Long COVID: post-acute sequelae of COVID-19 with a cardiovascular focus.
Raman B., Bluemke DA., Lüscher TF., Neubauer S.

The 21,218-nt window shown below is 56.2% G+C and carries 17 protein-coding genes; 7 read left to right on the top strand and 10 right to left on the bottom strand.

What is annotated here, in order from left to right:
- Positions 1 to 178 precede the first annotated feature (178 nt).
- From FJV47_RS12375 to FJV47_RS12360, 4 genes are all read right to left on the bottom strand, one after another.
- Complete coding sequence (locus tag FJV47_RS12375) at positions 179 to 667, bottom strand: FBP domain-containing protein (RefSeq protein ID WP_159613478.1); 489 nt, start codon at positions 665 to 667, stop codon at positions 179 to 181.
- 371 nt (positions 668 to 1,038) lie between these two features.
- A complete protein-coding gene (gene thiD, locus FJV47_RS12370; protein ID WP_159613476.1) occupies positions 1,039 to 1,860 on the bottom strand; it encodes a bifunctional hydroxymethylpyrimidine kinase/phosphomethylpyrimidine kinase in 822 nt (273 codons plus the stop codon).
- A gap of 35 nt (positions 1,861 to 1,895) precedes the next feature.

Emerging as a new epidemic, long COVID or post-acute sequelae of coronavirus disease 2019 (COVID-19), a condition characterized by the persistence of COVID-19 symptoms beyond 3 months, is anticipated to substantially alter the lives of millions of people globally. Cardiopulmonary symptoms including chest pain, shortness of breath, fatigue, and autonomic manifestations such as postural orthostatic tachycardia are common and associated with significant disability, heightened anxiety, and public awareness. A range of cardiovascular (CV) abnormalities has been reported among patients beyond the acute phase and include myocardial inflammation, myocardial infarction, right ventricular dysfunction, and arrhythmias. Pathophysiological mechanisms for delayed complications are still poorly understood, with a dissociation seen between ongoing symptoms and objective measures of cardiopulmonary health. COVID-19 is anticipated to alter the long-term trajectory of many chronic cardiac diseases which are abundant in those at risk of severe disease. In this review, we discuss the definition of long COVID and its epidemiology, with an emphasis on cardiopulmonary symptoms. We further review the pathophysiological mechanisms underlying acute and chronic CV injury, the range of post-acute CV sequelae, and impact of COVID-19 on multiorgan health. We propose a possible model for referral of post-COVID-19 patients to cardiac services and discuss future directions including research priorities and clinical trials that are currently underway to evaluate the efficacy of treatment strategies for long COVID and associated CV sequelae.